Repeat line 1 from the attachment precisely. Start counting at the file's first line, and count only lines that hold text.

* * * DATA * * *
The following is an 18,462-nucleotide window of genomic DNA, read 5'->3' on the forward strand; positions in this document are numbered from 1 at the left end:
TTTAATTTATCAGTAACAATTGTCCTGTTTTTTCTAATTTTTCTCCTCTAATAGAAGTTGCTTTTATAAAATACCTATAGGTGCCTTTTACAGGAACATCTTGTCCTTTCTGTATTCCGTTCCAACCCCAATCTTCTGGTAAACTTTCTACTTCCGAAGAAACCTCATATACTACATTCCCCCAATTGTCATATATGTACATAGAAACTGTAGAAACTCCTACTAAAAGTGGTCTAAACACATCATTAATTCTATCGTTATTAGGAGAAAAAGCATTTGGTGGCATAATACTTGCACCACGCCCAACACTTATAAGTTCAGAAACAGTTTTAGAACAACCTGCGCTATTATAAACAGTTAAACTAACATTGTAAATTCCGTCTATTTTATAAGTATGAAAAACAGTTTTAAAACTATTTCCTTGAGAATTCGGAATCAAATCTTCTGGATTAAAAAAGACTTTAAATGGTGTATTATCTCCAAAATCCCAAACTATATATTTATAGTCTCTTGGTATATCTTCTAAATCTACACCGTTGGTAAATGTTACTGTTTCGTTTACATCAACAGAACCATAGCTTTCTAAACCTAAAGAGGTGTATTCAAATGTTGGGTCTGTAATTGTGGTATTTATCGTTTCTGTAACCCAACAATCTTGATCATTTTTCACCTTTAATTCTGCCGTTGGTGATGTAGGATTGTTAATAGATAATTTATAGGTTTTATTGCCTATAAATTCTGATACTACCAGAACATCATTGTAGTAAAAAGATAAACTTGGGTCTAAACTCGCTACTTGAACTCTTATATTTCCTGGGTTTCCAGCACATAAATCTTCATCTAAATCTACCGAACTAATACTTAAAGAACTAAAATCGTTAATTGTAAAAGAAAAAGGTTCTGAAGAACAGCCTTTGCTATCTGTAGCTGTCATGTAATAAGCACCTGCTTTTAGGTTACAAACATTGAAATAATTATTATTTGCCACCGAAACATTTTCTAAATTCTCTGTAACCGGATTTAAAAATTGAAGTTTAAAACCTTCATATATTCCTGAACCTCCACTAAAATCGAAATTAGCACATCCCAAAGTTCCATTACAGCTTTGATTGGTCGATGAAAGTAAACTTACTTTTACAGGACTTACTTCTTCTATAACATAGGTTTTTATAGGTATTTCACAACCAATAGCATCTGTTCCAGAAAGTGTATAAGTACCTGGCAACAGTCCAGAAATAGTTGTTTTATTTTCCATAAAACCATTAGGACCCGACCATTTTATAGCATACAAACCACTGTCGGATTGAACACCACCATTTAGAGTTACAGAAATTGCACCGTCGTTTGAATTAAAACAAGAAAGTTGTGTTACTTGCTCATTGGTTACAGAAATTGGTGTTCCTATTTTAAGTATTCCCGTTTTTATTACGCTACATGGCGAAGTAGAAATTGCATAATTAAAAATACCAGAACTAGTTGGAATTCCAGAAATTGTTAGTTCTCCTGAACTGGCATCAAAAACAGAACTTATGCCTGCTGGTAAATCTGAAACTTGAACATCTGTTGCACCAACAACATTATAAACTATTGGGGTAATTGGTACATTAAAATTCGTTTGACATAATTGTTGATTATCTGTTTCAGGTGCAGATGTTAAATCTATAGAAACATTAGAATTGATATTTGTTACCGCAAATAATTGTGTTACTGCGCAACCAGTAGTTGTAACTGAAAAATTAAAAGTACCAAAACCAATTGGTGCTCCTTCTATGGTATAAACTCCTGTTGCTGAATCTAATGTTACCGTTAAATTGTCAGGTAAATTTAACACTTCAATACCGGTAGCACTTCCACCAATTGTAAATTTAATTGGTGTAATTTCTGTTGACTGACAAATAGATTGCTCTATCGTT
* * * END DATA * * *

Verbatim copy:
The following is an 18,462-nucleotide window of genomic DNA, read 5'->3' on the forward strand; positions in this document are numbered from 1 at the left end: